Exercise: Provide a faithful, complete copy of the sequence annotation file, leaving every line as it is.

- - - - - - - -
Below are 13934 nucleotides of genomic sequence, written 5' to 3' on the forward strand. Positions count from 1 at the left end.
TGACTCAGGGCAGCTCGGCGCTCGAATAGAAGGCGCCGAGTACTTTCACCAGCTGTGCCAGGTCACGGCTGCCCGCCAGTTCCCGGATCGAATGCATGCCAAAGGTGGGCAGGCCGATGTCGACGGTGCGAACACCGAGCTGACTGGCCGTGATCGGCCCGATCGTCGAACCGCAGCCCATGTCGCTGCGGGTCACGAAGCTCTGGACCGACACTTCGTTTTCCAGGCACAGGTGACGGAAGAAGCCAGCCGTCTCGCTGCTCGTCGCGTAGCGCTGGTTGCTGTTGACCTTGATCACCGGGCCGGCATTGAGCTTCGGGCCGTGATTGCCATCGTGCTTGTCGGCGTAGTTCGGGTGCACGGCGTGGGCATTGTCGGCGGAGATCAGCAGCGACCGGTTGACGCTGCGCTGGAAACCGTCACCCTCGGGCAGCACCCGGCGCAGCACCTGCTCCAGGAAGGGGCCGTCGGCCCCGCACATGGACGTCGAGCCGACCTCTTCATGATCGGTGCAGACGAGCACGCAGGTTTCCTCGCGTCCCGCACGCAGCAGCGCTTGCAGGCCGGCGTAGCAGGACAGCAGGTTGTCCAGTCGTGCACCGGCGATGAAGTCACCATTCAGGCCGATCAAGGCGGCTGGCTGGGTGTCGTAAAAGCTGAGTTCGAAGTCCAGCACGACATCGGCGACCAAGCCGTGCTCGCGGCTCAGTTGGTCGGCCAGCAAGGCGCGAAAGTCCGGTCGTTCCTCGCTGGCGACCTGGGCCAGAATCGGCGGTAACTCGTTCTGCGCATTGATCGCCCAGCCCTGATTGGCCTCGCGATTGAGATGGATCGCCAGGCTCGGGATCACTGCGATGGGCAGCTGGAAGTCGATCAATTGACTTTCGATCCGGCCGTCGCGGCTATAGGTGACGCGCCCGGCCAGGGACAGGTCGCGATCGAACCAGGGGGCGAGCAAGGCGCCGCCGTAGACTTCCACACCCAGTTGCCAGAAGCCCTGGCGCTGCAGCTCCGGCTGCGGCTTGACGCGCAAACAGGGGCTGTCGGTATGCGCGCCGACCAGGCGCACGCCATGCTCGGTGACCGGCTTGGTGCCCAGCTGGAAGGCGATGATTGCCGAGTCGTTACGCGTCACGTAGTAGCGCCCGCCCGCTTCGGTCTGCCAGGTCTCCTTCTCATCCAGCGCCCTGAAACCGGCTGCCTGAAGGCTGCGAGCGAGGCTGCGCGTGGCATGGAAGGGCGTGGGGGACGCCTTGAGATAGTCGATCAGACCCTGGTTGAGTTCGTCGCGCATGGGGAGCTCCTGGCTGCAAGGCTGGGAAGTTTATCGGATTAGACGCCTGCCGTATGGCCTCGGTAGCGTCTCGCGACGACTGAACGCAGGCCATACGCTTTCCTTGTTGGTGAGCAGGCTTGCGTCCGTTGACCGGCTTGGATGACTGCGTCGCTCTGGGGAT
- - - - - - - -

Below are 13934 nucleotides of genomic sequence, written 5' to 3' on the forward strand. Positions count from 1 at the left end.
TGACTCAGGGCAGCTCGGCGCTCGAATAGAAGGCGCCGAGTACTTTCACCAGCTGTGCCAGGTCACGGCTGCCCGCCAGTTCCCGGATCGAATGCATGCCAAAGGTGGGCAGGCCGATGTCGACGGTGCGAACACCGAGCTGACTGGCCGTGATCGGCCCGATCGTCGAACCGCAGCCCATGTCGCTGCGGGTCACGAAGCTCTGGACCGACACTTCGTTTTCCAGGCACAGGTGACGGAAGAAGCCAGCCGTCTCGCTGCTCGTCGCGTAGCGCTGGTTGCTGTTGACCTTGATCACCGGGCCGGCATTGAGCTTCGGGCCGTGATTGCCATCGTGCTTGTCGGCGTAGTTCGGGTGCACGGCGTGGGCATTGTCGGCGGAGATCAGCAGCGACCGGTTGACGCTGCGCTGGAAACCGTCACCCTCGGGCAGCACCCGGCGCAGCACCTGCTCCAGGAAGGGGCCGTCGGCCCCGCACATGGACGTCGAGCCGACCTCTTCATGATCGGTGCAGACGAGCACGCAGGTTTCCTCGCGTCCCGCACGCAGCAGCGCTTGCAGGCCGGCGTAGCAGGACAGCAGGTTGTCCAGTCGTGCACCGGCGATGAAGTCACCATTCAGGCCGATCAAGGCGGCTGGCTGGGTGTCGTAAAAGCTGAGTTCGAAGTCCAGCACGACATCGGCGACCAAGCCGTGCTCGCGGCTCAGTTGGTCGGCCAGCAAGGCGCGAAAGTCCGGTCGTTCCTCGCTGGCGACCTGGGCCAGAATCGGCGGTAACTCGTTCTGCGCATTGATCGCCCAGCCCTGATTGGCCTCGCGATTGAGATGGATCGCCAGGCTCGGGATCACTGCGATGGGCAGCTGGAAGTCGATCAATTGACTTTCGATCCGGCCGTCGCGGCTATAGGTGACGCGCCCGGCCAGGGACAGGTCGCGATCGAACCAGGGGGCGAGCAAGGCGCCGCCGTAGACTTCCACACCCAGTTGCCAGAAGCCCTGGCGCTGCAGCTCCGGCTGCGGCTTGACGCGCAAACAGGGGCTGTCGGTATGCGCGCCGACCAGGCGCACGCCATGCTCGGTGACCGGCTTGGTGCCCAGCTGGAAGGCGATGATTGCCGAGTCGTTACGCGTCACGTAGTAGCGCCCGCCCGCTTCGGTCTGCCAGGTCTCCTTCTCATCCAGCGCCCTGAAACCGGCTGCCTGAAGGCTGCGAGCGAGGCTGCGCGTGGCATGGAAGGGCGTGGGGGACGCCTTGAGATAGTCGATCAGACCCTGGTTGAGTTCGTCGCGCATGGGGAGCTCCTGGCTGCAAGGCTGGGAAGTTTATCGGATTAGACGCCTGCCGTATGGCCTCGGTAGCGTCTCGCGACGACTGAACGCAGGCCATACGCTTTCCTTGTTGGTGAGCAGGCTTGCGTCCGTTGACCGGCTTGGATGACTGCGTCGCTCTGGGGAT